A video for this part is available.

We use [] in place of Nothing and [x] in place of Just x. Our adopted textbook uses this trick often, to be able to use list comprehension notation instead of do notation without having to use the pragma {-# LANGUAGE MonadComprehensions #-} or explain monads.

fib2 :: Integer -> [Integer]fib2 n | n <  0 = []       | n == 0 = pure 0       | n == 1 = pure 1       | n >= 2 = do                    x <- fib2 (n-2)                    y <- fib2 (n-1)                    pure (x+y)

We get

*Main> fib2 (-1)[]*Main> fib2 11[89]

### Printing while computing, for example for debugging​

We use the IO monad when we want to perform input/output during the computation, in addition to deliver a result at the end:

fib3 :: Integer -> IO Integerfib3 n | n <  0 = error ("invalid input " ++ show n)       | n == 0 = pure 0       | n == 1 = pure 1       | n >= 2 = do                    putStrLn ("call with n = " ++ show n)                    x <- fib3 (n-2)                    y <- fib3 (n-1)                    pure (x+y)

The function putStrLn is available only in the IO monad.

Now we can see that out general strategy for computing the Fibonacci function is very inefficient, as previous values of the function are computed again and again:

*Main> fib3 11call with n = 11call with n = 9call with n = 7call with n = 5call with n = 3call with n = 2call with n = 4call with n = 2call with n = 3call with n = 2call with n = 6call with n = 4call with n = 2call with n = 3call with n = 2call with n = 5call with n = 3call with n = 2call with n = 4call with n = 2call with n = 3call with n = 2call with n = 8call with n = 6call with n = 4call with n = 2call with n = 3call with n = 2call with n = 5call with n = 3call with n = 2call with n = 4call with n = 2call with n = 3call with n = 2call with n = 7call with n = 5call with n = 3call with n = 2call with n = 4call with n = 2call with n = 3call with n = 2call with n = 6call with n = 4call with n = 2call with n = 3call with n = 2call with n = 5call with n = 3call with n = 2call with n = 4call with n = 2call with n = 3call with n = 2call with n = 10call with n = 8call with n = 6call with n = 4call with n = 2call with n = 3call with n = 2call with n = 5call with n = 3call with n = 2call with n = 4call with n = 2call with n = 3call with n = 2call with n = 7call with n = 5call with n = 3call with n = 2call with n = 4call with n = 2call with n = 3call with n = 2call with n = 6call with n = 4call with n = 2call with n = 3call with n = 2call with n = 5call with n = 3call with n = 2call with n = 4call with n = 2call with n = 3call with n = 2call with n = 9call with n = 7call with n = 5call with n = 3call with n = 2call with n = 4call with n = 2call with n = 3call with n = 2call with n = 6call with n = 4call with n = 2call with n = 3call with n = 2call with n = 5call with n = 3call with n = 2call with n = 4call with n = 2call with n = 3call with n = 2call with n = 8call with n = 6call with n = 4call with n = 2call with n = 3call with n = 2call with n = 5call with n = 3call with n = 2call with n = 4call with n = 2call with n = 3call with n = 2call with n = 7call with n = 5call with n = 3call with n = 2call with n = 4call with n = 2call with n = 3call with n = 2call with n = 6call with n = 4call with n = 2call with n = 3call with n = 2call with n = 5call with n = 3call with n = 2call with n = 4call with n = 2call with n = 3call with n = 289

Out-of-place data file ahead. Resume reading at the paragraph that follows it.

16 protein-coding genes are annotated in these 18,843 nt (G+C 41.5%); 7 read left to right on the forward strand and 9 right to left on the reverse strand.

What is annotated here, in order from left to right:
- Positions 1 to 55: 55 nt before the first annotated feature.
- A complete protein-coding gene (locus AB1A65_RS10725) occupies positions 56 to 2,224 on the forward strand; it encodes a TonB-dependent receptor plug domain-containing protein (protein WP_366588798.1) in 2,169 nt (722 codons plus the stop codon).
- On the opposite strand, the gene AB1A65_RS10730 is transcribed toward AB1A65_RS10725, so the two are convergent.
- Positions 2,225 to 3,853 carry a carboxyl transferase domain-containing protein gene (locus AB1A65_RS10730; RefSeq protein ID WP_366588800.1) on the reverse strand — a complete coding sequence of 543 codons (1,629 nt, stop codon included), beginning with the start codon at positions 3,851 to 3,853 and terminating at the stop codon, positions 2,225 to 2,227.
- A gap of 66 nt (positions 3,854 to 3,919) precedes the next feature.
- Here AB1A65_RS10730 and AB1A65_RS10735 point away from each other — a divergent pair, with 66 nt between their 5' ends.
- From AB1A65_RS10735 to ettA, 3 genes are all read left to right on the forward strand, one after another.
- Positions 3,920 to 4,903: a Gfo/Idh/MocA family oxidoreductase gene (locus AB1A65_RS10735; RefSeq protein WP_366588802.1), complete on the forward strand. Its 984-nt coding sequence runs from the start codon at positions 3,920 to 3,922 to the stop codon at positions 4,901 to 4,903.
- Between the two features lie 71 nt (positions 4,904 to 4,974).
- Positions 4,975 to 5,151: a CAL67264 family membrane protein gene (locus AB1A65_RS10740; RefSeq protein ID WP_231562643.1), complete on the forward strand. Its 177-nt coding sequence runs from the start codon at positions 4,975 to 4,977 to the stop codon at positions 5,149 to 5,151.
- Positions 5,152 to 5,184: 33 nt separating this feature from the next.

Puzzle. We have seen an efficient implementation of this function using accumulators in another handout. Here is another one, using infinite lists, also known as lazy lists, rather than functions

fibs :: [Integer]fibs = 0 : 1 : zipWith (+) fibs (tail fibs)

For example:

*Main> take 20 fibs[0,1,1,2,3,5,8,13,21,34,55,89,144,233,377,610,987,1597,2584,4181]*Main> fibs !! 100354224848179261915075*Main> fibs !! 100043466557686937456435688527675040625802564660517371780402481729089536555417949051890403879840079255169295922593080322634775209689623239873322471161642996440906533187938298969649928516003704476137795166849228875

These results are computed in a fraction of a second. Using our original approach, it is impossible to compute the 100th Fibonacci number before the sun becomes a red giant and fries the Earth, because it runs in exponential time.

### Producing a log of the computation with the Writer monad​

A video for this part is available.

We want to know the arguments of recursive calls, as above, but instead of printing them we want to collect them in a log, which will be a list of integers. We use the Writer monad and its associated function tell for that purpose,

fib4 :: Integer -> Writer [Integer] Integerfib4 n | n <  0 = error ("invalid input " ++ show n)       | n == 0 = pure 0       | n == 1 = pure 1       | n >= 2 = do                    tell [n]                    x <- fib4 (n-2)                    y <- fib4 (n-1)                    pure (x+y)

To extract the result out of an element of the Writer monad, we use the function runWriter